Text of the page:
Featured Research

from universities, journals, and other organizations

Climate change to lengthen growing season

Date:
October 10, 2012
Source:
The Research Council of Norway
Summary:
Across much of Norway, the agricultural growing season could become up to two months longer due to climate change. A research project has been studying the potential and challenges inherent in such a scenario.

Across much of Norway, the agricultural growing season could become up to two months longer due to climate change. A research project has been studying the potential and challenges inherent in such a scenario.

Scientists expect the global mean temperature to rise in the future. One consequence is that by the end of this century, Norwegian farmers could be growing their crops for up to two months longer. In areas of higher elevation, in fact, the difference could turn out to be three months. The growing season is defined as the number of days with an average temperature of at least 5C.

Exploiting a warmer climate

A warmer climate would open up several exciting opportunities for Norwegian agriculture. Thermophilic (warm-weather) crops could be cultivated farther north, and multiple harvests may be possible each summer, as is common at more southerly latitudes.

"Since the climate is likely becoming warmer, Norwegian farmers should take advantage of the new opportunities this entails," says meteorologist Inger Hanssen-Bauer. She headed some important parts of a research project on Norway's future climate, which received funding under the Research Council of Norway's Large-scale Programme on Climate Change and its Impacts in Norway (NORKLIMA).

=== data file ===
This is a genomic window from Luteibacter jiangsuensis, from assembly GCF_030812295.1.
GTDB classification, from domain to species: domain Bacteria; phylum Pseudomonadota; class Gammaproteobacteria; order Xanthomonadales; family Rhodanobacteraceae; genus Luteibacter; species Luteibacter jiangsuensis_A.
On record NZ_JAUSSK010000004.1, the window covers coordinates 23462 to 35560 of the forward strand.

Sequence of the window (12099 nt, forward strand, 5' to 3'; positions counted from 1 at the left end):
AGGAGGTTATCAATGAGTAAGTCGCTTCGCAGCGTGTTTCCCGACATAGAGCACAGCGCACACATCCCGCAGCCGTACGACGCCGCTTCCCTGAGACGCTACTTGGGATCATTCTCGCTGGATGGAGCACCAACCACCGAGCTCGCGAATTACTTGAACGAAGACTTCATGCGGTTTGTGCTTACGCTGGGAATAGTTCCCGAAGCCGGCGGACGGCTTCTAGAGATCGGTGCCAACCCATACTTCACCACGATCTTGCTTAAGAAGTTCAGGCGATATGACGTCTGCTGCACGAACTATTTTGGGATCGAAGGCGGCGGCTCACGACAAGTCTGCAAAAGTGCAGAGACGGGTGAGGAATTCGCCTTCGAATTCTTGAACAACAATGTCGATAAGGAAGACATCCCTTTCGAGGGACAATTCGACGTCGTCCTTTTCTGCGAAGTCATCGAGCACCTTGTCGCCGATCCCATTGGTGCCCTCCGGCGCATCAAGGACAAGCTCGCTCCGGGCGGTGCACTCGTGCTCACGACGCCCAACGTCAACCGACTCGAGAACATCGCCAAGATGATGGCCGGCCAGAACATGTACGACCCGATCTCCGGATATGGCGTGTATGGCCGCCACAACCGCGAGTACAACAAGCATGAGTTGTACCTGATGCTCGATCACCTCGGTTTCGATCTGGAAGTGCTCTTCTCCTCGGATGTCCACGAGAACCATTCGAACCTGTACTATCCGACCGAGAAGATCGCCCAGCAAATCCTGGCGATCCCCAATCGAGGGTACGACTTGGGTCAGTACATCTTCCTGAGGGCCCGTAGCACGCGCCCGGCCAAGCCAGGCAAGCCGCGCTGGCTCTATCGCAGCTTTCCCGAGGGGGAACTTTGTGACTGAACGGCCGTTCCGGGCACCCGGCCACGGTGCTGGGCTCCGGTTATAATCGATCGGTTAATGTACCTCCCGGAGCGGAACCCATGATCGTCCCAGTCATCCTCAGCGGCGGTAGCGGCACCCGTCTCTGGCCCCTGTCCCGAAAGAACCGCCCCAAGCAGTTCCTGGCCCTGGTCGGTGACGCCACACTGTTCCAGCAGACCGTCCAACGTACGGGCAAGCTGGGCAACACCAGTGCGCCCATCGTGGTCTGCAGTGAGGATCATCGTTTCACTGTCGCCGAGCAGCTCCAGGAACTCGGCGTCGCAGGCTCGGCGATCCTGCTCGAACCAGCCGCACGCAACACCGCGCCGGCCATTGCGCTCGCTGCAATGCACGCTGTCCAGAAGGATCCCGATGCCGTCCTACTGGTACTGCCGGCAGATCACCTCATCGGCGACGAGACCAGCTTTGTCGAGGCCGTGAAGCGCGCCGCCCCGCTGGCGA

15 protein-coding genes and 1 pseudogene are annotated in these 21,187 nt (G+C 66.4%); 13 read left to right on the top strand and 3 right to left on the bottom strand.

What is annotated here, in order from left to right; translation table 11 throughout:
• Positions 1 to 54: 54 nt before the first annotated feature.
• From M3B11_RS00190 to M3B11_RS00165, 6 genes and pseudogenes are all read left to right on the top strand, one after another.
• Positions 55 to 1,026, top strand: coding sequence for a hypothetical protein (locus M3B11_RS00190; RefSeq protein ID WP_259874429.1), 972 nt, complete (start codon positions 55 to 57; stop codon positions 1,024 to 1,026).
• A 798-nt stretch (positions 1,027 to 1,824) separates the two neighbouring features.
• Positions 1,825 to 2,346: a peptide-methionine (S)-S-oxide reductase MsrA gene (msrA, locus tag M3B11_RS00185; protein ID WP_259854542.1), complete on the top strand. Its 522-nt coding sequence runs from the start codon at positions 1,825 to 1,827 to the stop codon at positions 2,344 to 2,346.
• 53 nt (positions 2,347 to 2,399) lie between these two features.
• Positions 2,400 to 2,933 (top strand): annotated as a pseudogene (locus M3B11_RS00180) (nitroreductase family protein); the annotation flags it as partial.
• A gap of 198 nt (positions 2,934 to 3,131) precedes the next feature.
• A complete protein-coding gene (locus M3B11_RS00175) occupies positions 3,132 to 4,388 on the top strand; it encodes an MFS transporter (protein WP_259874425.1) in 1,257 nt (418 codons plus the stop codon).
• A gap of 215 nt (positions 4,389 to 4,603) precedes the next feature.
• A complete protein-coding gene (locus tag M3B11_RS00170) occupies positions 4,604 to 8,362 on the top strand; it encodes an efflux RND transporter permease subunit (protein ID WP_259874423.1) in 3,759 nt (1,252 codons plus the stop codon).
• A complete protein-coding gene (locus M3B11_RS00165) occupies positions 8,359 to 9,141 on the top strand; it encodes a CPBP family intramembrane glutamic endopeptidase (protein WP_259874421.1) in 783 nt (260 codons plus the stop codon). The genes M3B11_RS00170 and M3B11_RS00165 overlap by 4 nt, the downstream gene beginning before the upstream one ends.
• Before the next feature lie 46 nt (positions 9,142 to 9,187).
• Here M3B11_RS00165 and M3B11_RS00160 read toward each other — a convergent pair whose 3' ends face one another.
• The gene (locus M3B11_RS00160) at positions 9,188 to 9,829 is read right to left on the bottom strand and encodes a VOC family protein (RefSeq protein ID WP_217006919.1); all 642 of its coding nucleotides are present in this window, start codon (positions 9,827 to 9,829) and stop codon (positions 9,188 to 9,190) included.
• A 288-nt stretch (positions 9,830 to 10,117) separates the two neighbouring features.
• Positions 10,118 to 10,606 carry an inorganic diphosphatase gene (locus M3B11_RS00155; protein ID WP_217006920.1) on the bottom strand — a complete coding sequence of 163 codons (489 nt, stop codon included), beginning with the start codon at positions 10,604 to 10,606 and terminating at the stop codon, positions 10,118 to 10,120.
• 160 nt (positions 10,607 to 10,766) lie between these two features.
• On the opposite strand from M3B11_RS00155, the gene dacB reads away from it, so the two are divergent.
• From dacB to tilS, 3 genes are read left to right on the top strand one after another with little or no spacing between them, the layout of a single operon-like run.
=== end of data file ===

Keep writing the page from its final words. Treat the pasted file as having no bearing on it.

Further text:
More tree diversity and more storage of CO2

The project describes a number of interesting developments that may occur if climate change continues on its present course. Not only is a longer growing season for agriculture expected, but also more forest growth. The tree line will advance even further north, and Norway's most common tree species, the Norway spruce, will have to compete more with deciduous trees such as oak, beech and ash.

"This will allow forest managers to think along new lines," says Dr Hanssen-Bauer.

More forest growth will also bind more CO2 -- so the forests of Norway, Sweden and Finland could store even greater amounts of global carbon dioxide emissions.

But a warmer climate would also have some negative impacts for Norway's forests. For instance, insect pests such as ticks would range across larger swaths of the country, and several new wood-decaying fungi could be invading Norwegian forests.

Challenges for farmers

Agriculture would also face some major challenges: as the growing season begins earlier and earlier, the risk of frost damage increases. And it is not clear what needs to be done to ensure that plants thrive through the entirety of the longer growing season.

"A warmer climate means the growing season extends longer into the autumn," points out Dr Bauer-Hanssen. "But near the end of the season, the weak daylight here in the north would be a limiting factor. Plants stop growing without enough light, even if the climate is warm."


Story Source:

The above story is based on materials provided by The Research Council of Norway. Note: Materials may be edited for content and length.


Cite This Page:

The Research Council of Norway. "Climate change to lengthen growing season." ScienceDaily. ScienceDaily, 10 October 2012. <www.sciencedaily.com/releases/2012/10/121010084156.htm>.